“Go to hell.”

Once Hayden went to the University of Michigan in 1957, Hayden became the editor of the newspaper again. There, Hayden started embracing radical politics, according to Robert D. McFadden at the New York Times. He started seeing anti-Communist witch hunts, of which he took part in protests against. He started seeing lunch counter sit-ins by Black students in Greensboro, North Carolina. In the summer of 1960, Hayden met Martin Luther King and joined sit-in protests. According to Margaritoff, King told Hayden:

“Ultimately, you have to take a stand with your life.”

There, he formed the Students for a Democratic Society at Ann Arbor, Michigan. He earned a Bachelor’s in Sociology and did graduate work there as well. In 1961, he married Sandra Cason, another civil rights worker, but the two of them would divorce two years later.

Anti-war activism

In 1965, Hayden made his first trip to Vietnam. He accompanied Herbert Aptheker, a Community Party official in America. The State Department allowed the visit to appease the American peace movement. Hayden and two other men, including Aptheker and a professor at Yale, established contacts in Hanoi and toured villages. From his experiences there, Hayden wrote The Other Side about his experience and later convinced Hanoi to release several American prisoners to show solidarity with the American peace movement.

“We refuse to be anti-Communist. We insist the term has lost all the specific content it once had,” Hayden said.

Actress Jane Fonda also made several trips to North Vietnam, which led to a major PR crisis for Fonda. She was called “Hanoi Jane” after she was photographed on a North Vietnamese anti-aircraft gun, which led to Fonda getting blacklisted in Hollywood for a time. The two would later get married due to their shared anti-war sentiments. Fonda would later fund much of Hayden’s political efforts and his career.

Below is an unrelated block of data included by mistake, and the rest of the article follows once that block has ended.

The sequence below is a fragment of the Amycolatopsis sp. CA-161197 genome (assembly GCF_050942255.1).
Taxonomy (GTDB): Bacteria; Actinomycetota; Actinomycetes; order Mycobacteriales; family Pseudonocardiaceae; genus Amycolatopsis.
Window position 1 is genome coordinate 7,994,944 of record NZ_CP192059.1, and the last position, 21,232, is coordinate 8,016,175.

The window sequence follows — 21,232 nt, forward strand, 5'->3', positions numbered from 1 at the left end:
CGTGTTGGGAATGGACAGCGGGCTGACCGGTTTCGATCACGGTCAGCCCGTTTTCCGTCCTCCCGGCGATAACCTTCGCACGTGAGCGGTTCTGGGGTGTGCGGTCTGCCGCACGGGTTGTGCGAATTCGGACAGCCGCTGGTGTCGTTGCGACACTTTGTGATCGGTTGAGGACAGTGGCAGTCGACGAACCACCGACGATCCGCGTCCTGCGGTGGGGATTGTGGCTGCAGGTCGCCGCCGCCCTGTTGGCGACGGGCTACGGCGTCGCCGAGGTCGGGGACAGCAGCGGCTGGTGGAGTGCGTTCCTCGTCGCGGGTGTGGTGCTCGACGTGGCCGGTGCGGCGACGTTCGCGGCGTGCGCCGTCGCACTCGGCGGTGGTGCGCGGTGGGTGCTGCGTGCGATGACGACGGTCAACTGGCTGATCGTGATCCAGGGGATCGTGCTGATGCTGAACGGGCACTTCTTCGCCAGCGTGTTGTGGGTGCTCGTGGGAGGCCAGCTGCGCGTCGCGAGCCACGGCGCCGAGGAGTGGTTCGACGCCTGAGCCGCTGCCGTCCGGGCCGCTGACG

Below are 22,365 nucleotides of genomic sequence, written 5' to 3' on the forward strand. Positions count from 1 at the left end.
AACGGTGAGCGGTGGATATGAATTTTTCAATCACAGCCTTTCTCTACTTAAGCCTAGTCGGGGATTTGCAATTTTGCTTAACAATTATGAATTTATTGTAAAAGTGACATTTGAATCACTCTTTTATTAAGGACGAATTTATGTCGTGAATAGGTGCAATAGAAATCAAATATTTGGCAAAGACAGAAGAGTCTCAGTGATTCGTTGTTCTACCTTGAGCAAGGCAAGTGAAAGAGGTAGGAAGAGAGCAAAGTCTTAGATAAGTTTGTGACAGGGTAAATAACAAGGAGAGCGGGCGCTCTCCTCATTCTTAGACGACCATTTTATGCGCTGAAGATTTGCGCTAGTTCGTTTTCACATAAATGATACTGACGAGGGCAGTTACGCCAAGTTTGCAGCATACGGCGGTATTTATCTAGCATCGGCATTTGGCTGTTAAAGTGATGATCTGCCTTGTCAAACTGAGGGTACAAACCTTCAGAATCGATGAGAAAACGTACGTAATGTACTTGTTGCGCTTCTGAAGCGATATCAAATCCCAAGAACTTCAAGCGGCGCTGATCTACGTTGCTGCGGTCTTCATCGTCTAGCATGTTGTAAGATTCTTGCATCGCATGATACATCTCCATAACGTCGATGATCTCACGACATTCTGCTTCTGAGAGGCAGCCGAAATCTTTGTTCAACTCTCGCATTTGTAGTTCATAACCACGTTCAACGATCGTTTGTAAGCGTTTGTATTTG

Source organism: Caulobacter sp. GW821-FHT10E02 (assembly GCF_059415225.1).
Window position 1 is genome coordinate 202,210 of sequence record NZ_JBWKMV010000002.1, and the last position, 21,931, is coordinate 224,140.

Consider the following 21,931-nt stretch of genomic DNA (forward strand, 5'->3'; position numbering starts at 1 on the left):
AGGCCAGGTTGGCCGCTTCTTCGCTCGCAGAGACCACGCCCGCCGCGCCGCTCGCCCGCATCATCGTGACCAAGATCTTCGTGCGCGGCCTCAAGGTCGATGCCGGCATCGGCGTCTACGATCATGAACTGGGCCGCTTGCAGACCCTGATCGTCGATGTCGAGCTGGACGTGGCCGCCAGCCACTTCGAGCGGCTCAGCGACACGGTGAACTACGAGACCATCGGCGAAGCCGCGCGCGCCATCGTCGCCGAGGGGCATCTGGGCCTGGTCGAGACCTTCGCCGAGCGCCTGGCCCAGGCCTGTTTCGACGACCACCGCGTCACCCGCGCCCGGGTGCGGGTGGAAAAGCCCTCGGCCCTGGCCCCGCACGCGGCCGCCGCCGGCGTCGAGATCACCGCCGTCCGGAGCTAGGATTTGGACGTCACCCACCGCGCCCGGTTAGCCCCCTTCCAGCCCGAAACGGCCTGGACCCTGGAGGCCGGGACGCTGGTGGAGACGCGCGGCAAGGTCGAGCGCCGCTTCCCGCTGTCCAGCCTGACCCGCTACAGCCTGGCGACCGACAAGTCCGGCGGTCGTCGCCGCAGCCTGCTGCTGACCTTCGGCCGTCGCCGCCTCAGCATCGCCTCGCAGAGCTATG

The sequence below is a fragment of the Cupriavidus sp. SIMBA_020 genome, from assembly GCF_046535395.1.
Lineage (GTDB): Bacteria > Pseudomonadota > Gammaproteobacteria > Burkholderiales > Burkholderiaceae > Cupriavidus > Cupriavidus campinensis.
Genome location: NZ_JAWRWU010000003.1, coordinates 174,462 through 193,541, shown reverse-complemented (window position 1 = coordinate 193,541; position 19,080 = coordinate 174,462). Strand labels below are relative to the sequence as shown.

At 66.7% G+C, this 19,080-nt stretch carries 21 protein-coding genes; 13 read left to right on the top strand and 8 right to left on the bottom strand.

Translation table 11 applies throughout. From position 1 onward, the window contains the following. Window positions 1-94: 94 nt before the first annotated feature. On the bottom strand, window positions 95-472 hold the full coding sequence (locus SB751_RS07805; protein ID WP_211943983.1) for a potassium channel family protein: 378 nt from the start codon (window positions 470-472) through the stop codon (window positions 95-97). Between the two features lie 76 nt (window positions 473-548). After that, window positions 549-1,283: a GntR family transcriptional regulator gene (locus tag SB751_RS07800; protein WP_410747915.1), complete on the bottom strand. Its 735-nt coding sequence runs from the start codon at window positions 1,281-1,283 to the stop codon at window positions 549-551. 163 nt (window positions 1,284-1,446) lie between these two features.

The Chicago Seven Trial

After the demonstrations at the Democratic National Convention that led to police violence against demonstrators, Hayden was one of seven men tried as the “Chicago Seven,” largely charged with criminal conspiracy and incitement to riot. During the trial, Hayden stood in stark contrast with the rest of the seven tried, as well as Black Panther leader, Bobby Seale.

While the other defendants were openly rebellious and antagonistic of Judge Hoffman, Hayden thought it important to observe courtroom decorum. However, he wasn’t as acquiescing to Judge Hoffman at The Trial of the Chicago 7 dramatizes. The trial quickly became a political theater and a media circus. On one occasion, Seale was bound and gagged in the courtroom after dialogue with Judge Hoffman. Seale would receive a mistrial and be tried separately, but Judge Hoffman sentenced Hayden and the rest of the Chicago Seven of crossing state lines to incite a riot. They were fined $5,000 and sentenced to five years in prison.

None of the defendants would serve time since a Court of Appeals overturned their convictions due to Judge Hoffman’s procedural errors and hostility towards the defendants.